The missing human brains have been located... sort of.
The University of Texas at Austin said Wednesday the brains were actually destroyed in 2002 after faculty members determined they were in poor condition.
"We believe the workers disposed of between 40 and 60 jars, some of which contained multiple human brains, and worked with a biological waste contractor to do so safely," the university said in a statement.
Around 100 brains appear to have gone missing from the University of Texas at Austin, reports the Austin American-Statesman.
Professor Tim Schallert, co-curator of the collection, told the newspaper:
We think somebody may have taken the brains but we don't know at all for sure.
One of the brains in the missing group is believed to have belonged to Charles Whitman, a former US marine who killed 16 people in a shooting spree at the University of Texas at Austin in 1966.
Any identifying information had been removed from the specimens, but Schallert said it would "make sense" that Whitman's brain was among the missing. "We can't find that brain," he said.
Professor Lawrence Cormack, also a co-curator of the collection, told the newspaper:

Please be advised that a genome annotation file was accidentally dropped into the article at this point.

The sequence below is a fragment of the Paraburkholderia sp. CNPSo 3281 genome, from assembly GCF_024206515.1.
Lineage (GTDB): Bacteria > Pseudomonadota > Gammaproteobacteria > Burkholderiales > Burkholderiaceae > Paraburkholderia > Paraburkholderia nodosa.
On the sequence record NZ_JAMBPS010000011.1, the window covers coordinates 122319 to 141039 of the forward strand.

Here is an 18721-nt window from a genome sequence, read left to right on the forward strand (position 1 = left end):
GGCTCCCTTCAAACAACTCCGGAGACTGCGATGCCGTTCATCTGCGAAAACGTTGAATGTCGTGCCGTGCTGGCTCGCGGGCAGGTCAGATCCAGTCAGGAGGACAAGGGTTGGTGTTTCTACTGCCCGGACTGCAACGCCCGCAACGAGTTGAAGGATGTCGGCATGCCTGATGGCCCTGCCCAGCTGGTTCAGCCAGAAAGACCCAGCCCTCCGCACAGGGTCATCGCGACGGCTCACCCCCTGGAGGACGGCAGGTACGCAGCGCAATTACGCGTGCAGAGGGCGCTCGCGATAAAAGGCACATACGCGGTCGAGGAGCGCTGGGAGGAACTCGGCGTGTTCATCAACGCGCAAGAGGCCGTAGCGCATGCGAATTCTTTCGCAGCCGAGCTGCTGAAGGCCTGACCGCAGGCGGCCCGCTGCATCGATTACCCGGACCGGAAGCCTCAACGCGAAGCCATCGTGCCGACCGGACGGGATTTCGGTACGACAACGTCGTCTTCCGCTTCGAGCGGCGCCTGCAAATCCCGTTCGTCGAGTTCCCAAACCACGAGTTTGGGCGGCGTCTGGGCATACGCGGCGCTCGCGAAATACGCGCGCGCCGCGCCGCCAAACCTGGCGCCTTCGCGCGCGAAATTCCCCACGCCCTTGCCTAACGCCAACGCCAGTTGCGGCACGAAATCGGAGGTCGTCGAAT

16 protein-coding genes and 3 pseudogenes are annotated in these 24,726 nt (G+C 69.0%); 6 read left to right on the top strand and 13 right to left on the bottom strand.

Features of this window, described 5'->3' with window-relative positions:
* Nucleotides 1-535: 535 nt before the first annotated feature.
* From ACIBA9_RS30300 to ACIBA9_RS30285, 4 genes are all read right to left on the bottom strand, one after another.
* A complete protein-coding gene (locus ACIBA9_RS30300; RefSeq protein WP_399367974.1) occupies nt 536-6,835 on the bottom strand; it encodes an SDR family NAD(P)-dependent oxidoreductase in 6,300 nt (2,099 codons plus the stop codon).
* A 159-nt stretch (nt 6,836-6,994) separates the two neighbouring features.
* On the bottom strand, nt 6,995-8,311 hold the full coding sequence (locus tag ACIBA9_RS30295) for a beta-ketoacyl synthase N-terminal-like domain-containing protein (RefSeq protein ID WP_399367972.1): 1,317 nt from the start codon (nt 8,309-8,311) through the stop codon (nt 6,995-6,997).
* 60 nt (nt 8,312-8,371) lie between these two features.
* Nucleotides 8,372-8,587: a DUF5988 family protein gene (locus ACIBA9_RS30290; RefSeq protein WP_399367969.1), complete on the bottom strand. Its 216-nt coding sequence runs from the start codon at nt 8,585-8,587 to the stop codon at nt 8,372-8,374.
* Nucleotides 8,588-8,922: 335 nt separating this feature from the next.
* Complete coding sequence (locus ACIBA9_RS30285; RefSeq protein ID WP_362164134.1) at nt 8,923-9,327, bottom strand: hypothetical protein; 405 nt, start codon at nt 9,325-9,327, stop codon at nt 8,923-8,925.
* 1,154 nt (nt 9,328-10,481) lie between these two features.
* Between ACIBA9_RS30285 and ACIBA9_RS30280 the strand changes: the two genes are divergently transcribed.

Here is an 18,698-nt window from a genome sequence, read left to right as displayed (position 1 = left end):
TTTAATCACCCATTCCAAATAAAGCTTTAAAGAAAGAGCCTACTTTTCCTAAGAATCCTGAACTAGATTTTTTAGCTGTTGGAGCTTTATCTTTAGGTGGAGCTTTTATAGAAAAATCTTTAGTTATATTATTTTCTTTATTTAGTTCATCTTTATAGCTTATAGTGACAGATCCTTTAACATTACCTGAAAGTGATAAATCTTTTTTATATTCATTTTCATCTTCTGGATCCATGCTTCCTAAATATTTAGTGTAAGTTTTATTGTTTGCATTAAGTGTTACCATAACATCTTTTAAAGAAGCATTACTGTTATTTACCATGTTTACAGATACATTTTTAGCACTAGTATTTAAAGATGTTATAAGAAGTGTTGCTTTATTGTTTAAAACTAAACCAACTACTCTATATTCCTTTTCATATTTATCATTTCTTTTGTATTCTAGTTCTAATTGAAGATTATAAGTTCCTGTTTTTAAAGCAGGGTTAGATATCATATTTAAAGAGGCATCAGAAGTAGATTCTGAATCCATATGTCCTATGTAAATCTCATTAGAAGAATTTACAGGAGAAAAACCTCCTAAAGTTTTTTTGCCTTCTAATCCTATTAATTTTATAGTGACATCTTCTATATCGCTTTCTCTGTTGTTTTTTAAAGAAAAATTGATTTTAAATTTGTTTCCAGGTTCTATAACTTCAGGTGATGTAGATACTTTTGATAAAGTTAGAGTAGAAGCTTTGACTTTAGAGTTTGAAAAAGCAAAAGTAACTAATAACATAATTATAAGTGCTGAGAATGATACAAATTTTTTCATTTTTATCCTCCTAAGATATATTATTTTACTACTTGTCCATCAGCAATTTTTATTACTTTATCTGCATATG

It's entirely possible word got around among undergraduates and people started swiping them for living rooms or Halloween pranks.
Scallert's psychology laboratory could only fit 100 brains when the university acquired the brains from Austin State Hospital nearly 30 years ago, so the rest were moved to a basement at the university. "They are no longer in the basement," Cormack said.
The remaining brains in the university's collection now reside at the school's Norman Hackerman Building, where they're being MRI-scanned for research and teaching purposes.
Kelly Oakes is science editor for BuzzFeed and is based in London.
Contact Kelly Oakes at firstname.lastname@example.org.
Got a confidential tip? Submit it here.